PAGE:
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How to help each other towards liberation? || (2020)
Author Acharya Prashant
Acharya Prashant
6 min
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Questioner: How can we help each other towards liberation?

Acharya Prashant: This question arises first of all because one perceives a difference, a separation, a dividing line between oneself and the other.

So, you are asking, “How can we help each other towards liberation?”

Liberation is liberation from this dividing line. Liberation is liberation from this divisive sense of the self. What else is there to be liberated from? One sees how fundamentally you and me and him and her, and those of the past and those yet to come, are all one. One sees that though we may appear different in myriad ways, yet our fundamental demand, our basic urge, our deepest love and our longing, are just one. And that is liberation. Now you know what is there to be junked; now you know what is good for you. And you also see that you and the other are not different, so obviously you know that what is good for you is also good for the other. Now you don’t have to work out how to help the other; now just your being is good for the other. Now you don’t have to devise ways or methods to be of use to the other; now one’s own liberation is the liberation of the entire mankind.

And one sees that one’s personal liberation is a myth; it’s either all together or nobody at all, because anyway the dividing line was false. When we say the ego does not exist, that the ego is a myth, that’s what it really means: the dividing line, the little boundary of the petty self—that is a myth. Because if I believe that my self-interest is different from your self-interest, then there is bound to be conflict, then there can be no alignment or harmony, and that’s a basic misconception. One thinks that one can develop or progress or be joyful at the cost of others. One feels as if it is a zero-sum game. One feels almost as if even liberation is competitive politics: only one would race to the throne and have the thing. It’s not that way.

It is a oneness that has to be liberated from the delusion of fragmentation. It is a oneness that has to be rescued from the dream of individual enlightenment. One of the great myths and one of the great disservices that spiritual literature of the past, or rather traditional spiritual folklore of the past has done, is that it has embedded in the mind the idea of individual liberation or fragmented enlightenment. One starts feeling as if it is possible that in a crowd of a hundred, one can cross over and be redeemed even as the other ninety-nine struggle.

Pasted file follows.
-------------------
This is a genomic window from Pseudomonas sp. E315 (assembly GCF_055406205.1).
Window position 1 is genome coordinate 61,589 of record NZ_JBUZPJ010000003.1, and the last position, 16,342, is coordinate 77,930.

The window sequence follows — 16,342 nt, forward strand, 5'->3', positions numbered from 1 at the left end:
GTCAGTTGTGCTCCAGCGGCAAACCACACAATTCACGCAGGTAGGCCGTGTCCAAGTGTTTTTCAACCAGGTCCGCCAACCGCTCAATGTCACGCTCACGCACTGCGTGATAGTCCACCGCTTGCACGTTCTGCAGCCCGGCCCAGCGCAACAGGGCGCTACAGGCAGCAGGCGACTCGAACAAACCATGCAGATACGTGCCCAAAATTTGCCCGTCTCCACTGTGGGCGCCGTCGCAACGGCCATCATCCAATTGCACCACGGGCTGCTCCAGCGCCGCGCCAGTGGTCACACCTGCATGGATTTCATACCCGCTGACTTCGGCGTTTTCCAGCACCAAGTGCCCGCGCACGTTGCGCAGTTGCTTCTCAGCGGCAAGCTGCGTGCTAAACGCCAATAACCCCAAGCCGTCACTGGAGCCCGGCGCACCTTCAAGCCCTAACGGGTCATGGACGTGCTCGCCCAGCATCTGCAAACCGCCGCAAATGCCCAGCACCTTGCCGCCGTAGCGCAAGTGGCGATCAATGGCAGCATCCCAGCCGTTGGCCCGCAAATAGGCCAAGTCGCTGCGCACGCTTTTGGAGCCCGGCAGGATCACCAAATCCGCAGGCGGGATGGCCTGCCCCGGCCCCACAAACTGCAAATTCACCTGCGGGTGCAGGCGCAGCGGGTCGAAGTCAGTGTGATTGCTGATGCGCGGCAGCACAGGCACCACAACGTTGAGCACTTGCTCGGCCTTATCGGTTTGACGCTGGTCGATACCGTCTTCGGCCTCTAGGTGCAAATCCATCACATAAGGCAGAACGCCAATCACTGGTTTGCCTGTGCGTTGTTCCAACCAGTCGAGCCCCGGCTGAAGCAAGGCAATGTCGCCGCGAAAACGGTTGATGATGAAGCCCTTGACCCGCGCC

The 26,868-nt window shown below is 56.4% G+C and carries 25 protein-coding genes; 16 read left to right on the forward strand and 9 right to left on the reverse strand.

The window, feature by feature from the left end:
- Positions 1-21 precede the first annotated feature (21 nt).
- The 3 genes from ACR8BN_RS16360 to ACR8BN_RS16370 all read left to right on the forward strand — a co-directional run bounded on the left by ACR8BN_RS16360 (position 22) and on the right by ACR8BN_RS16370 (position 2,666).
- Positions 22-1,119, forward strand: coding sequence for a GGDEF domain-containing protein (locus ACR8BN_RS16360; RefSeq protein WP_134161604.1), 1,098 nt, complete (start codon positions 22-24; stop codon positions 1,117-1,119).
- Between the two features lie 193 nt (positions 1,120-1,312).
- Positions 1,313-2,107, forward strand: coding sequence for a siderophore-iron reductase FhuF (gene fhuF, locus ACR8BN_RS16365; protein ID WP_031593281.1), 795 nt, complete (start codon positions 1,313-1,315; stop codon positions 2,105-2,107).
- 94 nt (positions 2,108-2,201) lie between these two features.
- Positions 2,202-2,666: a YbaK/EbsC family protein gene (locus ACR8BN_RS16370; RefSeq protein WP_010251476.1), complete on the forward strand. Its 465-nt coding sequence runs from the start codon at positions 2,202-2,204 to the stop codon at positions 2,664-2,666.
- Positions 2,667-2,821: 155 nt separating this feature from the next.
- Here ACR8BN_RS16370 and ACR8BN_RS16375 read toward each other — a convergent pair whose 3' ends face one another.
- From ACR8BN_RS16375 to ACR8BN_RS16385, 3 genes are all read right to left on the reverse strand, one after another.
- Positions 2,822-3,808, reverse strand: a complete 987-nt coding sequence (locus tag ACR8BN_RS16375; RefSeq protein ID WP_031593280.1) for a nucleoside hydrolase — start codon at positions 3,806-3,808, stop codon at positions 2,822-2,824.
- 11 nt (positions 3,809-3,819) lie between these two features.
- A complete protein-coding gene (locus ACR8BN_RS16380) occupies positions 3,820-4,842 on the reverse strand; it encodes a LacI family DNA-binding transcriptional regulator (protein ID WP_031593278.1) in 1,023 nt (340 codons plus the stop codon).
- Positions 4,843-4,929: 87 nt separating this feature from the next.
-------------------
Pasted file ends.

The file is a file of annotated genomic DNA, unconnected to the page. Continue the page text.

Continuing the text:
It is from this misconception that all kinds of conflicts, all kinds of competitive violence in all areas of human activity emerge. One feels it is possible to be joyful even as the world around sobs. One defines one’s boundaries and says, “This is my world, my little personal universe, and I exist only within it.” That’s how the psyche operates, doesn’t it? “These are the boundaries of my personal universe, and I exist only within it, and let all the good things be found within it. It doesn’t matter much to me what is happening outside the boundaries of this personal universe.”

Now, what is liberation—betterment of this personal universe, or dissolution of the boundaries of this personal universe?

Unfortunately, a lot of times for a lot of people, even spiritual liberation means the betterment of this little personal universe. “How can I be more happy? How can I have better relationships? How do I start living a less tense life?” Do you see how all these questions pertain to beautifying and bettering the little thing we call as ‘me and my world’? Whereas, liberation is about seeing that this little world at the center of which the little sense of ‘I’ sits is itself the bondage. It is the prison, and there is no point in bettering and beautifying a prison. Liberation is about demolishing the walls; it is not about consecrating the prison.

It’s like walking. You can either say the left foot comes first, or you could say the right foot comes first, but what is certain is that both of them have to operate in tandem. You could either say, “I’ll help myself first, and that will enable me to help others, and when I am able to help others, I am able to help myself even more, and that enables me to help others more,” and so this movement (gesticulates walking with his fingers) ; or you could say, “No, we don’t begin with the right foot, but we begin with the left one. So, I start off with the intention of helping others, and because I need to be able to help others, so I develop my own abilities. And as I develop my own abilities, I am able to help others more, and when I help others more, I find that I need even more abilities to continue helping others, and as I become stronger and more able, I am able to help others all the more.”

Whichever way your inner logic proceeds, the fact is, movement will require both of these. You will have to help yourself, and you will have to help others, and you can’t help others if you don’t have the strength and ability and the eyes and the realization to be of help to someone. And if you think that you can just help yourself and let others remain as they are, then you will be left with the absurd situation of trying to move using only one leg, letting the power of the other leg remain totally unutilized. The right foot is trying to somehow hobble and move on its own, and the left foot is just being dragged along. I don’t think that would amount to a pretty picture or a harmonious kind of movement, or would it?

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